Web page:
Words in the puzzle include adventure, Arkansas, Aunt Polly, Aunt Sally, childhood, civilization, Dauphin, Duke, feud, fog, freedom, friendship, Grangerfords, Huck Finn, hypocrisy, Illinois, Jim, Mark Twain, Miss Watson, Mississippi, Missouri, morality, Pap, racism, raft, river, satire, Silas Phelps, slavery, superstition, The South, Tom Sawyer, Widow Douglas, and Wilks.
7. Crossword puzzle
Another fun puzzle-based activity for Huckleberry Finn is this crossword puzzle by Word-Wise Language Arts Resources. The ‘clues’ section of the puzzle is written in Huck’s dialect and the answer is a translation of that word into ‘proper’ English.
8. Worksheets and assignments
This bundle of worksheets and assignments by Jessica’s Resources is designed to add to your established curriculum. Included in the bundle of teaching resources for The Adventures of Huckleberry Finn are
- chapters 1-5 comprehension questions and vocabulary
- student-generated questions template (you can use it for ANY chapter to help guide and assess comprehension!)
- chapter 41 comprehension questions
- worksheet involving dialect and non-standard English
- writing task where students write a three-paragraph response about the positive and negative qualities of Huck Finn
- homework and/or journal writing prompt on students’ final thoughts about the novel (watching a movie version of this novel is recommended for this assignment, although there is an alternative prompting question if it is not possible to do so)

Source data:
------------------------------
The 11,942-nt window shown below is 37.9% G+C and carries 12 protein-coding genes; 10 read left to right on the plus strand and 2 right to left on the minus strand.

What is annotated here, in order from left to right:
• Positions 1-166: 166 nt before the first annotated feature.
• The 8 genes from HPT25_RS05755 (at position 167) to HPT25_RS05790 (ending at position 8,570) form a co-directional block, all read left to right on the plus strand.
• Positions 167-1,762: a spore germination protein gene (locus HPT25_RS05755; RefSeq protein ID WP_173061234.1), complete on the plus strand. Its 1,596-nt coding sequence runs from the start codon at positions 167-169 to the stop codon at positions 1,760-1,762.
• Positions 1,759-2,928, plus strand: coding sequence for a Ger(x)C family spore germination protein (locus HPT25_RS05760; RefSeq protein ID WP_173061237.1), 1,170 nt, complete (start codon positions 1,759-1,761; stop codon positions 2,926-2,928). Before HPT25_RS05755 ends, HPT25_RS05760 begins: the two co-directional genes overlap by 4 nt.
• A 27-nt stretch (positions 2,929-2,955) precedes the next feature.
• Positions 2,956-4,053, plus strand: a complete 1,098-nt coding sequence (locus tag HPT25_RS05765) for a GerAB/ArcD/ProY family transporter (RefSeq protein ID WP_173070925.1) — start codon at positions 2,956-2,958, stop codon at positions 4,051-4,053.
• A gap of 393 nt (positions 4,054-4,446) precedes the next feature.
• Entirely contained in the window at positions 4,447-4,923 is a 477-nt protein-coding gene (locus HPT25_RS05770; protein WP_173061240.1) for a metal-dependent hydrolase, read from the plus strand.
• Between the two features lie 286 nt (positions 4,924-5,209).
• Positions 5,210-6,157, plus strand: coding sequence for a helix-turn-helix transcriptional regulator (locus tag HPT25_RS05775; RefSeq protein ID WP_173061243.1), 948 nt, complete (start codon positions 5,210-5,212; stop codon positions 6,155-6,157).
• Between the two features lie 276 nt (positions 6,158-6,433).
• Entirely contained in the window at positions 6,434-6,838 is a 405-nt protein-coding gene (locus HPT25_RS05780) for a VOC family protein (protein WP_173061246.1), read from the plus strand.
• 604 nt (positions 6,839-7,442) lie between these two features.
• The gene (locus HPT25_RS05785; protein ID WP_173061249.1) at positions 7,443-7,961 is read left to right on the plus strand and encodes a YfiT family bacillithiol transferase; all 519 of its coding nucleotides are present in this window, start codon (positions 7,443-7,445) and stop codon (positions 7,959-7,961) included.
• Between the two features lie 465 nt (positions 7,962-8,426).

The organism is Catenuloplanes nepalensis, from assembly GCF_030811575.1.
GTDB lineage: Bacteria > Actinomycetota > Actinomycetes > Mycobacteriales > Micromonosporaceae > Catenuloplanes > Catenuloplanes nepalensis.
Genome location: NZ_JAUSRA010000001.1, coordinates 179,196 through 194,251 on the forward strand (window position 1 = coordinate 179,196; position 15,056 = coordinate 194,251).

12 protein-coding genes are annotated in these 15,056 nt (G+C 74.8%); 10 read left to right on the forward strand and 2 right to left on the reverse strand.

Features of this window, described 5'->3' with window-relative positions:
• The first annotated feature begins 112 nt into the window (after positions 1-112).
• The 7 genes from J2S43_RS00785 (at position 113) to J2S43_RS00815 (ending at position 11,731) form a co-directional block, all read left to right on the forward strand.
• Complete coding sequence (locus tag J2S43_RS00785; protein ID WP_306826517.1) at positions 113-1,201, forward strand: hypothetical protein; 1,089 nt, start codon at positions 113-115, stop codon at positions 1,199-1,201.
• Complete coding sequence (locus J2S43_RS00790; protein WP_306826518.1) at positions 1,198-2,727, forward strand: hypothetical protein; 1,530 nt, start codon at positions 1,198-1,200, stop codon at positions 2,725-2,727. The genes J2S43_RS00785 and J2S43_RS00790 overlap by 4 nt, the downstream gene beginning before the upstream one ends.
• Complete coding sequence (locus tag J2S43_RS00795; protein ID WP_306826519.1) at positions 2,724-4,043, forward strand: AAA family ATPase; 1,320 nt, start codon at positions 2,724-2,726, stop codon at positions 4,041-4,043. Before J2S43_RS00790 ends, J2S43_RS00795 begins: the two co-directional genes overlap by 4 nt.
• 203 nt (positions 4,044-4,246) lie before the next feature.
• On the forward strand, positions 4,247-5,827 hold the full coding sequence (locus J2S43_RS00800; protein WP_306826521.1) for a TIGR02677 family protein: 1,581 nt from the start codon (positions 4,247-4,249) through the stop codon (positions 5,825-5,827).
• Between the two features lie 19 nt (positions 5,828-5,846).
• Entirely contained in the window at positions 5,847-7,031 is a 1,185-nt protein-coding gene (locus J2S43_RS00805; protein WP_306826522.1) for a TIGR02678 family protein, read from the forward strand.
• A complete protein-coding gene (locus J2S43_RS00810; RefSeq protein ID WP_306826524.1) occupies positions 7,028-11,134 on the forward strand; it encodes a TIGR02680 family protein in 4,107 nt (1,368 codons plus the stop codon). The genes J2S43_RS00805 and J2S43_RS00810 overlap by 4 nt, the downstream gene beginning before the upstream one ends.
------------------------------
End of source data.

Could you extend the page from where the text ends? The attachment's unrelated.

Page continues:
- character analysis chart for students to fill out as they read
9. Chapter quizzes
If chapter quizzes are how you like to keep students on task, this bunch of chapter quizzes by Selena Smith might be exactly what you want. Most of the questions are designed to identify if students are doing the reading, but some require analysis.
Included are eight quizzes divided into chapters 1-5, chapters 6-10, chapters 11-15, chapters 16-20, chapters 21-25, chapters 26-30, chapters 31-35, and chapters 36-43.
All of the questions with multiple-choice or true/false answers come in two versions to deter cheating. There is also a version with 10 short-answer questions for all quizzes.
Answer keys are provided and the PowerPoint is editable so you can alter it to suit your classes.
10. Crash Course Literature video worksheets
If you love the Crash Course Literature free YouTube videos then this worksheet (by me) to accompany them will be a timesaver.
Designed to accompany the Crash Course videos about Mark Twain’s The Adventures of Huckleberry Finn (see here for the first video and here for the second), the worksheets guide student note-taking while still encouraging creativity.
The videos and worksheets cover biographical information about Mark Twain, the provenance of the text, the plot of the text, the language of the text, and the reasons for the text’s enduring legacy. The videos also cover major symbols of the novel and the problematic ending of the novel.
These worksheets are a great way to break up reading- and writing-heavy lessons, to use for a substitute lesson, or to give yourself a bit of a break while still ensuring your students are engaged in a meaningful learning activity.
11. Homework hashtag annotation bundle
If you want your students to annotate The Adventures of Huckleberry Finn, this hashtag annotation strategy by English Gamechangers approach to annotation might work well with your class.